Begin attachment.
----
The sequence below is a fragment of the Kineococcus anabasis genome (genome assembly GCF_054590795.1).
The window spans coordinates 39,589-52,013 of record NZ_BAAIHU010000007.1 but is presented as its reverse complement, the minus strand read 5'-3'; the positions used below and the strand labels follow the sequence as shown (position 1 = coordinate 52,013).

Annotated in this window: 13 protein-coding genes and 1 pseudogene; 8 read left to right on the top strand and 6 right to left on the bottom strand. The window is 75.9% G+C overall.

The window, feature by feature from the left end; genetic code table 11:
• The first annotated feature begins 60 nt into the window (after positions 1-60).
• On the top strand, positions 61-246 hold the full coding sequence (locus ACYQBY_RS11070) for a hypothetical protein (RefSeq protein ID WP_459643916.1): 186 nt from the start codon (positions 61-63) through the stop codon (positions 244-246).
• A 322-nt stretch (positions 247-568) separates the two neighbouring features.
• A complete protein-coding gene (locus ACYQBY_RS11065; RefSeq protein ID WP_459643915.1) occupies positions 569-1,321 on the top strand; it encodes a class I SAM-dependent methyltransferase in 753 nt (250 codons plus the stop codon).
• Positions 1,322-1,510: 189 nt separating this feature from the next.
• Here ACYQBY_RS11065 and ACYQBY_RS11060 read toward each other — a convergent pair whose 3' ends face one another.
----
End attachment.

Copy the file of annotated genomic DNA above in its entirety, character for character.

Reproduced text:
The sequence below is a fragment of the Kineococcus anabasis genome (genome assembly GCF_054590795.1).
The window spans coordinates 39,589-52,013 of record NZ_BAAIHU010000007.1 but is presented as its reverse complement, the minus strand read 5'-3'; the positions used below and the strand labels follow the sequence as shown (position 1 = coordinate 52,013).

Annotated in this window: 13 protein-coding genes and 1 pseudogene; 8 read left to right on the top strand and 6 right to left on the bottom strand. The window is 75.9% G+C overall.

The window, feature by feature from the left end; genetic code table 11:
• The first annotated feature begins 60 nt into the window (after positions 1-60).
• On the top strand, positions 61-246 hold the full coding sequence (locus ACYQBY_RS11070) for a hypothetical protein (RefSeq protein ID WP_459643916.1): 186 nt from the start codon (positions 61-63) through the stop codon (positions 244-246).
• A 322-nt stretch (positions 247-568) separates the two neighbouring features.
• A complete protein-coding gene (locus ACYQBY_RS11065; RefSeq protein ID WP_459643915.1) occupies positions 569-1,321 on the top strand; it encodes a class I SAM-dependent methyltransferase in 753 nt (250 codons plus the stop codon).
• Positions 1,322-1,510: 189 nt separating this feature from the next.
• Here ACYQBY_RS11065 and ACYQBY_RS11060 read toward each other — a convergent pair whose 3' ends face one another.